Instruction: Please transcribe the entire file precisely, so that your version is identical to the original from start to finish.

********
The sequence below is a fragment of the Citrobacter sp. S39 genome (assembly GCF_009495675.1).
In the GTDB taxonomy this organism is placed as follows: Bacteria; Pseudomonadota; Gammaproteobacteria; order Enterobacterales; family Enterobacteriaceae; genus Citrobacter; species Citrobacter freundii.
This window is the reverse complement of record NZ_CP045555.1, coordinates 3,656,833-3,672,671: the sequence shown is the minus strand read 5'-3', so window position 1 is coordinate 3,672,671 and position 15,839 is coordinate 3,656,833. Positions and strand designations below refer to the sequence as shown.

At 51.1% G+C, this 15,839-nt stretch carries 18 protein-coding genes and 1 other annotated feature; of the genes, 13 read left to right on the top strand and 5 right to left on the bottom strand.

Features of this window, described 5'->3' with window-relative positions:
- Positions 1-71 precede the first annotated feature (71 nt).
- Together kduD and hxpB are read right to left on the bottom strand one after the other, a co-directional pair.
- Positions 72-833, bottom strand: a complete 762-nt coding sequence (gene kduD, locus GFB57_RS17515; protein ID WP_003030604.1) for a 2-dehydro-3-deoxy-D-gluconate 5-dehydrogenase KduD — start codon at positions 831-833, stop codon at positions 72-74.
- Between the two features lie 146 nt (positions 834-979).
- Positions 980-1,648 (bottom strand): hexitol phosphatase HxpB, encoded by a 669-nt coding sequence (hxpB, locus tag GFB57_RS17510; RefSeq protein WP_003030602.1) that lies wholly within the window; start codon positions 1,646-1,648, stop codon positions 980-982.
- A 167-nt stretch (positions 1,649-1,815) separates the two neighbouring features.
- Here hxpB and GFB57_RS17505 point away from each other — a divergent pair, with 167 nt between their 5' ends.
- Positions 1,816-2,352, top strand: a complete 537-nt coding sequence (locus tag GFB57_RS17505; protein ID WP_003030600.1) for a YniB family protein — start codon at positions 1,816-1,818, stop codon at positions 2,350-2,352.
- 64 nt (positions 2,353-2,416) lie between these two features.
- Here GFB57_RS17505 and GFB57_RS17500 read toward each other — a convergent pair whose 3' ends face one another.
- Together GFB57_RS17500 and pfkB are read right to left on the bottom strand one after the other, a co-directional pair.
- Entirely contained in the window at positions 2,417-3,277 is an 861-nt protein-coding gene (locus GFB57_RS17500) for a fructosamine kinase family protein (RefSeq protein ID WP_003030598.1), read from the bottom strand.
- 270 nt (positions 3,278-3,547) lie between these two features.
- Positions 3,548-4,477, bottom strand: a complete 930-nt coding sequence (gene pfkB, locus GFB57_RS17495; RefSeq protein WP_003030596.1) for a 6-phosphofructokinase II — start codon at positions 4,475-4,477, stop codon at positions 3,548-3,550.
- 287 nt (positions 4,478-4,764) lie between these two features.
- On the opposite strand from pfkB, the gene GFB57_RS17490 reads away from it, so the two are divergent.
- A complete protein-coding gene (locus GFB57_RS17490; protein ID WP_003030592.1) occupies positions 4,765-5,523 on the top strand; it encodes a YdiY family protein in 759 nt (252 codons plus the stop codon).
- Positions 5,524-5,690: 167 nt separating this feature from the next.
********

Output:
The sequence below is a fragment of the Citrobacter sp. S39 genome (assembly GCF_009495675.1).
In the GTDB taxonomy this organism is placed as follows: Bacteria; Pseudomonadota; Gammaproteobacteria; order Enterobacterales; family Enterobacteriaceae; genus Citrobacter; species Citrobacter freundii.
This window is the reverse complement of record NZ_CP045555.1, coordinates 3,656,833-3,672,671: the sequence shown is the minus strand read 5'-3', so window position 1 is coordinate 3,672,671 and position 15,839 is coordinate 3,656,833. Positions and strand designations below refer to the sequence as shown.

At 51.1% G+C, this 15,839-nt stretch carries 18 protein-coding genes and 1 other annotated feature; of the genes, 13 read left to right on the top strand and 5 right to left on the bottom strand.

Features of this window, described 5'->3' with window-relative positions:
- Positions 1-71 precede the first annotated feature (71 nt).
- Together kduD and hxpB are read right to left on the bottom strand one after the other, a co-directional pair.
- Positions 72-833, bottom strand: a complete 762-nt coding sequence (gene kduD, locus GFB57_RS17515; protein ID WP_003030604.1) for a 2-dehydro-3-deoxy-D-gluconate 5-dehydrogenase KduD — start codon at positions 831-833, stop codon at positions 72-74.
- Between the two features lie 146 nt (positions 834-979).
- Positions 980-1,648 (bottom strand): hexitol phosphatase HxpB, encoded by a 669-nt coding sequence (hxpB, locus tag GFB57_RS17510; RefSeq protein WP_003030602.1) that lies wholly within the window; start codon positions 1,646-1,648, stop codon positions 980-982.
- A 167-nt stretch (positions 1,649-1,815) separates the two neighbouring features.
- Here hxpB and GFB57_RS17505 point away from each other — a divergent pair, with 167 nt between their 5' ends.
- Positions 1,816-2,352, top strand: a complete 537-nt coding sequence (locus tag GFB57_RS17505; protein ID WP_003030600.1) for a YniB family protein — start codon at positions 1,816-1,818, stop codon at positions 2,350-2,352.
- 64 nt (positions 2,353-2,416) lie between these two features.
- Here GFB57_RS17505 and GFB57_RS17500 read toward each other — a convergent pair whose 3' ends face one another.
- Together GFB57_RS17500 and pfkB are read right to left on the bottom strand one after the other, a co-directional pair.
- Entirely contained in the window at positions 2,417-3,277 is an 861-nt protein-coding gene (locus GFB57_RS17500) for a fructosamine kinase family protein (RefSeq protein ID WP_003030598.1), read from the bottom strand.
- 270 nt (positions 3,278-3,547) lie between these two features.
- Positions 3,548-4,477, bottom strand: a complete 930-nt coding sequence (gene pfkB, locus GFB57_RS17495; RefSeq protein WP_003030596.1) for a 6-phosphofructokinase II — start codon at positions 4,475-4,477, stop codon at positions 3,548-3,550.
- 287 nt (positions 4,478-4,764) lie between these two features.
- On the opposite strand from pfkB, the gene GFB57_RS17490 reads away from it, so the two are divergent.
- A complete protein-coding gene (locus GFB57_RS17490; protein ID WP_003030592.1) occupies positions 4,765-5,523 on the top strand; it encodes a YdiY family protein in 759 nt (252 codons plus the stop codon).
- Positions 5,524-5,690: 167 nt separating this feature from the next.